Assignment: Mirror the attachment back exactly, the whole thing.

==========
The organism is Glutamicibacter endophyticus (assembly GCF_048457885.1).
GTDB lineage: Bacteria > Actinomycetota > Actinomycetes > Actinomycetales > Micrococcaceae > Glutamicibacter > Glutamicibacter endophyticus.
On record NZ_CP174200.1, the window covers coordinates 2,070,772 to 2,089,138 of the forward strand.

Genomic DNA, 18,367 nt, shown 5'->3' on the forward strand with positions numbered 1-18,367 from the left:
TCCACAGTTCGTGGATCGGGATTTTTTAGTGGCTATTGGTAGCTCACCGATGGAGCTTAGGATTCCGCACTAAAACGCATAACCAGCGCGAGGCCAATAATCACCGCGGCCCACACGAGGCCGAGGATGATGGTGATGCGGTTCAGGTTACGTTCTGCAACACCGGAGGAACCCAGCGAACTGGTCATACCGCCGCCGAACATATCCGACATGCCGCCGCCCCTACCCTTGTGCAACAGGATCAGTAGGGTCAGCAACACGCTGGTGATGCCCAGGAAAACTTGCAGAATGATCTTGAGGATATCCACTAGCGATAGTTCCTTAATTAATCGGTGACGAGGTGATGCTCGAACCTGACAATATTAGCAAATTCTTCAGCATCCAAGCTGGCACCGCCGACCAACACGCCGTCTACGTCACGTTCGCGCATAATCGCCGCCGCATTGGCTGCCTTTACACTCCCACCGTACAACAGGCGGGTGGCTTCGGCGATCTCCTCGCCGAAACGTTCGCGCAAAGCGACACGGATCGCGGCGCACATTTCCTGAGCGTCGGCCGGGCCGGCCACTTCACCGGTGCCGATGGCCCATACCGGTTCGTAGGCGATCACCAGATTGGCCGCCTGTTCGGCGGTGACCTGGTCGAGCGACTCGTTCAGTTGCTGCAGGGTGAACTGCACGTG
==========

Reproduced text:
The organism is Glutamicibacter endophyticus (assembly GCF_048457885.1).
GTDB lineage: Bacteria > Actinomycetota > Actinomycetes > Actinomycetales > Micrococcaceae > Glutamicibacter > Glutamicibacter endophyticus.
On record NZ_CP174200.1, the window covers coordinates 2,070,772 to 2,089,138 of the forward strand.

Genomic DNA, 18,367 nt, shown 5'->3' on the forward strand with positions numbered 1-18,367 from the left:
TCCACAGTTCGTGGATCGGGATTTTTTAGTGGCTATTGGTAGCTCACCGATGGAGCTTAGGATTCCGCACTAAAACGCATAACCAGCGCGAGGCCAATAATCACCGCGGCCCACACGAGGCCGAGGATGATGGTGATGCGGTTCAGGTTACGTTCTGCAACACCGGAGGAACCCAGCGAACTGGTCATACCGCCGCCGAACATATCCGACATGCCGCCGCCCCTACCCTTGTGCAACAGGATCAGTAGGGTCAGCAACACGCTGGTGATGCCCAGGAAAACTTGCAGAATGATCTTGAGGATATCCACTAGCGATAGTTCCTTAATTAATCGGTGACGAGGTGATGCTCGAACCTGACAATATTAGCAAATTCTTCAGCATCCAAGCTGGCACCGCCGACCAACACGCCGTCTACGTCACGTTCGCGCATAATCGCCGCCGCATTGGCTGCCTTTACACTCCCACCGTACAACAGGCGGGTGGCTTCGGCGATCTCCTCGCCGAAACGTTCGCGCAAAGCGACACGGATCGCGGCGCACATTTCCTGAGCGTCGGCCGGGCCGGCCACTTCACCGGTGCCGATGGCCCATACCGGTTCGTAGGCGATCACCAGATTGGCCGCCTGTTCGGCGGTGACCTGGTCGAGCGACTCGTTCAGTTGCTGCAGGGTGAACTGCACGTG